Originally Published 2004-05-20 11:23:03 Published on May 20, 2004
The General and his uniform
To be or not to be in uniform, that is the General's dilemma now. In recent months, Pakistan has been subjected to a rather unedifying spectacle of one Musharraf crony after another urging him to stay on as the COAS in the "national interest", even after December 31 this year. Last year Gen Musharraf made a commitment to the nation, by way of the 17th Amendment, to shed his uniform by the year-end. Considering Gen Musharraf's own views on the subject, and that his sycophants of the first order simply can't go on this unseemly campaign trail without some encouragement from him, it is not too difficult to predict which way the "national interest" will go by December 31.

Conventional wisdom says us that in Pakistan's political environment, the position that matters most in terms of power and clout is that of the army chief. For five years, Gen Musharraf ran the show first as Chief Executive and then as President, but it is common knowledge that he derives his real source of strength and power from the military establishment he rules over as the COAS. If he were to doff his uniform on December 31, Gen Musharraf can no longer make the military amenable to his dictates on either policy or postings. The implication here is that he would have to consult the new helmsman on important policy decisions and with a new order gradually emerging in the army, he would no longer be in a position to leverage its strength to his advantage. The very idea of delegating powers would be a hard choice to make for Gen Musharraf who, despite an elected government, calls all the shots without the botheration of consulting a rival centre of power.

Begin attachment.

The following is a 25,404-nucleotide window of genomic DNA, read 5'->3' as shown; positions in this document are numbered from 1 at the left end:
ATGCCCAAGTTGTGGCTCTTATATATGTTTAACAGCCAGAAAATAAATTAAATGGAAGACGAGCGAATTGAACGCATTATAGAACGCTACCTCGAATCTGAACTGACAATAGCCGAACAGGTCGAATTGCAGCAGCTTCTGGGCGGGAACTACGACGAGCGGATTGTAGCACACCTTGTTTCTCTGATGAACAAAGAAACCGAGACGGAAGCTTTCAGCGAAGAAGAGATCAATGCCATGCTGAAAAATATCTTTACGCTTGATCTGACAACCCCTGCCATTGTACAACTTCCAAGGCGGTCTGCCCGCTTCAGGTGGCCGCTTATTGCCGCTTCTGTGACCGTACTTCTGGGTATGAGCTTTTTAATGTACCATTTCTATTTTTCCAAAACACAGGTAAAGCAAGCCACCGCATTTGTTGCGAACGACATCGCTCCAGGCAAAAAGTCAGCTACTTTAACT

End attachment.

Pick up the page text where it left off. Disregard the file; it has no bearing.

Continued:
It is obvious that the new army chief would create an autonomous power centre sooner or later and, in an acute political crisis, President Musharraf will need the army chief's blessing for taking decisive action. Was it not the dismissal of Gen Musharraf as the COAS by a civilian prime minister that precipitated the coup on October 12, 1999? Has not the military got its own priorities and preferences, and played a dubious kind of power politics of patronage and convenience? Certainly, after being a civilian president, Gen Musharraf can still remain as the establishment's man--like the bureaucrat-turned-head of state Ghulam Ishaq Khan but that does not necessarily afford him the luxury of indispensablility. If the military can ease Ghulam Ishaq out of office when he became a liability and even an embarrassment, so can it do to retired Gen Musharraf. Field Marshal Ayub Khan, once invinsible, also found out to his dismay in 1969 that when the chips are down, you can't count on the support of the top brass. The much-bandied about option of elevating himself as Field Marshal, retire and then remain President would certainly be unpalatable to Gen Musharraf, for he knows that the people would soon start calling him "Fraud Marshal", as happened to Ayub Khan.